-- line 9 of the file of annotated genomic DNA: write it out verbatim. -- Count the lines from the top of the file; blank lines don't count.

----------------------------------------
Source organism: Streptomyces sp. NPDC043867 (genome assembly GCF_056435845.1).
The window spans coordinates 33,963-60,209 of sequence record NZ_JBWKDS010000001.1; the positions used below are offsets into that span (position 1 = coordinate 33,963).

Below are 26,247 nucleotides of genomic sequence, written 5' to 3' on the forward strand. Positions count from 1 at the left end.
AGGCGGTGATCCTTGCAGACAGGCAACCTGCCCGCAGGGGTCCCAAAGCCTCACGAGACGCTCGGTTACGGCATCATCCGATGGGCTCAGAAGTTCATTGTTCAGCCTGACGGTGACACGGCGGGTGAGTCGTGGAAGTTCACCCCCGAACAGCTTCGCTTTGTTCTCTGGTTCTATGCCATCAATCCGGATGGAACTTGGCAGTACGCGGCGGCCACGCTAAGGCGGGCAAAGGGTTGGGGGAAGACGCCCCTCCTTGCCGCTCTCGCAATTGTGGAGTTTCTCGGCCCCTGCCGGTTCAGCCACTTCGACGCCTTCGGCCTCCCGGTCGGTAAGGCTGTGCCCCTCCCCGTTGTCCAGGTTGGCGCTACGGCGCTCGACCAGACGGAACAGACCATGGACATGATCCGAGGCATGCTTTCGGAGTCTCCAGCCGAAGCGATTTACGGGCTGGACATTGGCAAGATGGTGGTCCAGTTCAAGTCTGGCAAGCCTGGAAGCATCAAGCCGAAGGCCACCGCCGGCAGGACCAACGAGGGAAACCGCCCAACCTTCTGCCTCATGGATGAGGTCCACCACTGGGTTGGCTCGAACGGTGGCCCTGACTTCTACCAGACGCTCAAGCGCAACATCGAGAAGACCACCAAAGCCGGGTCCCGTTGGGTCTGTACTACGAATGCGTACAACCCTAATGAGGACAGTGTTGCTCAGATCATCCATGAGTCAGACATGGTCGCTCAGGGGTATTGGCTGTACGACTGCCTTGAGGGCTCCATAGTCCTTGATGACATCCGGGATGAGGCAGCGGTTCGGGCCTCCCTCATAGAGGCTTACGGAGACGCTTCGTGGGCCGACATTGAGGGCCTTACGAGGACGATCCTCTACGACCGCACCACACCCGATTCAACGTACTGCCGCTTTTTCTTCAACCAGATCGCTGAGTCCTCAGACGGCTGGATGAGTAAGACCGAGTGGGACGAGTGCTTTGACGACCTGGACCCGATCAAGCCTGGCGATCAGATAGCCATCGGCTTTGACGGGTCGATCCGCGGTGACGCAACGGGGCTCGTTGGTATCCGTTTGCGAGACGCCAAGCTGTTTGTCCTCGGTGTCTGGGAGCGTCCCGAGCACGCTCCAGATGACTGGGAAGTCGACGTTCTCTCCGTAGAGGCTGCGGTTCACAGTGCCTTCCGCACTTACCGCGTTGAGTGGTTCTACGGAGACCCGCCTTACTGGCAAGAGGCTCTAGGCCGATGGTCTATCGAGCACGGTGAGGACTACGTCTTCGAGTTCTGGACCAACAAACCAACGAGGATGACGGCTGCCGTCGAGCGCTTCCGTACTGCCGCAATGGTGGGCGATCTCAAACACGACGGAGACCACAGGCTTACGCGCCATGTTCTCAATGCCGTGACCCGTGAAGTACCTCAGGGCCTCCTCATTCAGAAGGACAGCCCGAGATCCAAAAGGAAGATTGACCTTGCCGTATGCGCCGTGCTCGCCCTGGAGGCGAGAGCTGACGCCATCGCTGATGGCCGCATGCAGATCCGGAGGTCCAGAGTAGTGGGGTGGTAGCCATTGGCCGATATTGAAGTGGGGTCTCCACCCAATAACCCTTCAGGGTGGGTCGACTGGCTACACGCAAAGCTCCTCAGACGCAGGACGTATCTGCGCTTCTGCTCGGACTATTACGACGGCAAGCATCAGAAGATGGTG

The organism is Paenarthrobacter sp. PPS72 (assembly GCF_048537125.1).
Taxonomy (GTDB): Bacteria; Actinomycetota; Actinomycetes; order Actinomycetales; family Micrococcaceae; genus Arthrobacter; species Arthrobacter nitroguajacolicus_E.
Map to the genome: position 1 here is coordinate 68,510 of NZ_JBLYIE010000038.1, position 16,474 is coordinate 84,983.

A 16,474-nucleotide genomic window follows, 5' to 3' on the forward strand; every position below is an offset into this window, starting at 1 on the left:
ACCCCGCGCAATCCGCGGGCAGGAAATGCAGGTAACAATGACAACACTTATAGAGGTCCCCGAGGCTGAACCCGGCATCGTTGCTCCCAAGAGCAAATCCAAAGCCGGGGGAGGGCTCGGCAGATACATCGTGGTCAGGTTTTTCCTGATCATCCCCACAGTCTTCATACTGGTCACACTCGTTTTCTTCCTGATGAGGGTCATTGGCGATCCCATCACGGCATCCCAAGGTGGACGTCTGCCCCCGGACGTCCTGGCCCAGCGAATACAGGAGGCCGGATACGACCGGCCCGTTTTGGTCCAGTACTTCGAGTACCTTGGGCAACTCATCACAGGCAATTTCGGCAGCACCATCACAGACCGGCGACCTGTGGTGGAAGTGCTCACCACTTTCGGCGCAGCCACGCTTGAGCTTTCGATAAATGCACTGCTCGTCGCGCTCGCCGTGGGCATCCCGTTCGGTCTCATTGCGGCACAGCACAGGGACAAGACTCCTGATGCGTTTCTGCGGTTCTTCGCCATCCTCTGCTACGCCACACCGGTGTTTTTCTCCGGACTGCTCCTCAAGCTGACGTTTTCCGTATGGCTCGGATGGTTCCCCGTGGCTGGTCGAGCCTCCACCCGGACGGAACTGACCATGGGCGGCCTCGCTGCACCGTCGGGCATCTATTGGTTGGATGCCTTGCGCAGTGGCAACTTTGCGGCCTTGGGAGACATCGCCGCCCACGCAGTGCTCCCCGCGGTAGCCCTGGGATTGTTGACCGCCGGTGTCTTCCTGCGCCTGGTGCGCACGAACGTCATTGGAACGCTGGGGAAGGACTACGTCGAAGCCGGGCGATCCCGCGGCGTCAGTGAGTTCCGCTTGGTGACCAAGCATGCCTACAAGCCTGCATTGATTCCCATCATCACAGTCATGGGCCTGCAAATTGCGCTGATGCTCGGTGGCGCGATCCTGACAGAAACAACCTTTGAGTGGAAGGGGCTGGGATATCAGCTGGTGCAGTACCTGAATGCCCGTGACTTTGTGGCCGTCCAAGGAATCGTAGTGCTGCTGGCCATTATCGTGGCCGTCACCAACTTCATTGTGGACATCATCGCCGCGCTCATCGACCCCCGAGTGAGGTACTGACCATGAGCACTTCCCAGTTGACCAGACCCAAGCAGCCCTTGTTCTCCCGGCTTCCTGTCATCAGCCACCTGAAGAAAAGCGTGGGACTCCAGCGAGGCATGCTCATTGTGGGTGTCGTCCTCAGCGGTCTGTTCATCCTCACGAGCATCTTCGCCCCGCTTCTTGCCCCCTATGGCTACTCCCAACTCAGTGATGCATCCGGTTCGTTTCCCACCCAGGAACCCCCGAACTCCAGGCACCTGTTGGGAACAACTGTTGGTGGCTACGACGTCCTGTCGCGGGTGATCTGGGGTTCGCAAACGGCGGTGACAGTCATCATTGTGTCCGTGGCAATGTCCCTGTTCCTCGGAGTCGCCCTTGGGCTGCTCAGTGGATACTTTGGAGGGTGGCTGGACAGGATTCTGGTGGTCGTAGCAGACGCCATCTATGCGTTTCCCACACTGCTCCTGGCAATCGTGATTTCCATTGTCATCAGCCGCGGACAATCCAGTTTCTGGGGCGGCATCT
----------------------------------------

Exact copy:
ACCCCGCGCAATCCGCGGGCAGGAAATGCAGGTAACAATGACAACACTTATAGAGGTCCCCGAGGCTGAACCCGGCATCGTTGCTCCCAAGAGCAAATCCAAAGCCGGGGGAGGGCTCGGCAGATACATCGTGGTCAGGTTTTTCCTGATCATCCCCACAGTCTTCATACTGGTCACACTCGTTTTCTTCCTGATGAGGGTCATTGGCGATCCCATCACGGCATCCCAAGGTGGACGTCTGCCCCCGGACGTCCTGGCCCAGCGAATACAGGAGGCCGGATACGACCGGCCCGTTTTGGTCCAGTACTTCGAGTACCTTGGGCAACTCATCACAGGCAATTTCGGCAGCACCATCACAGACCGGCGACCTGTGGTGGAAGTGCTCACCACTTTCGGCGCAGCCACGCTTGAGCTTTCGATAAATGCACTGCTCGTCGCGCTCGCCGTGGGCATCCCGTTCGGTCTCATTGCGGCACAGCACAGGGACAAGACTCCTGATGCGTTTCTGCGGTTCTTCGCCATCCTCTGCTACGCCACACCGGTGTTTTTCTCCGGACTGCTCCTCAAGCTGACGTTTTCCGTATGGCTCGGATGGTTCCCCGTGGCTGGTCGAGCCTCCACCCGGACGGAACTGACCATGGGCGGCCTCGCTGCACCGTCGGGCATCTATTGGTTGGATGCCTTGCGCAGTGGCAACTTTGCGGCCTTGGGAGACATCGCCGCCCACGCAGTGCTCCCCGCGGTAGCCCTGGGATTGTTGACCGCCGGTGTCTTCCTGCGCCTGGTGCGCACGAACGTCATTGGAACGCTGGGGAAGGACTACGTCGAAGCCGGGCGATCCCGCGGCGTCAGTGAGTTCCGCTTGGTGACCAAGCATGCCTACAAGCCTGCATTGATTCCCATCATCACAGTCATGGGCCTGCAAATTGCGCTGATGCTCGGTGGCGCGATCCTGACAGAAACAACCTTTGAGTGGAAGGGGCTGGGATATCAGCTGGTGCAGTACCTGAATGCCCGTGACTTTGTGGCCGTCCAAGGAATCGTAGTGCTGCTGGCCATTATCGTGGCCGTCACCAACTTCATTGTGGACATCATCGCCGCGCTCATCGACCCCCGAGTGAGGTACTGACCATGAGCACTTCCCAGTTGACCAGACCCAAGCAGCCCTTGTTCTCCCGGCTTCCTGTCATCAGCCACCTGAAGAAAAGCGTGGGACTCCAGCGAGGCATGCTCATTGTGGGTGTCGTCCTCAGCGGTCTGTTCATCCTCACGAGCATCTTCGCCCCGCTTCTTGCCCCCTATGGCTACTCCCAACTCAGTGATGCATCCGGTTCGTTTCCCACCCAGGAACCCCCGAACTCCAGGCACCTGTTGGGAACAACTGTTGGTGGCTACGACGTCCTGTCGCGGGTGATCTGGGGTTCGCAAACGGCGGTGACAGTCATCATTGTGTCCGTGGCAATGTCCCTGTTCCTCGGAGTCGCCCTTGGGCTGCTCAGTGGATACTTTGGAGGGTGGCTGGACAGGATTCTGGTGGTCGTAGCAGACGCCATCTATGCGTTTCCCACACTGCTCCTGGCAATCGTGATTTCCATTGTCATCAGCCGCGGACAATCCAGTTTCTGGGGCGGCATCT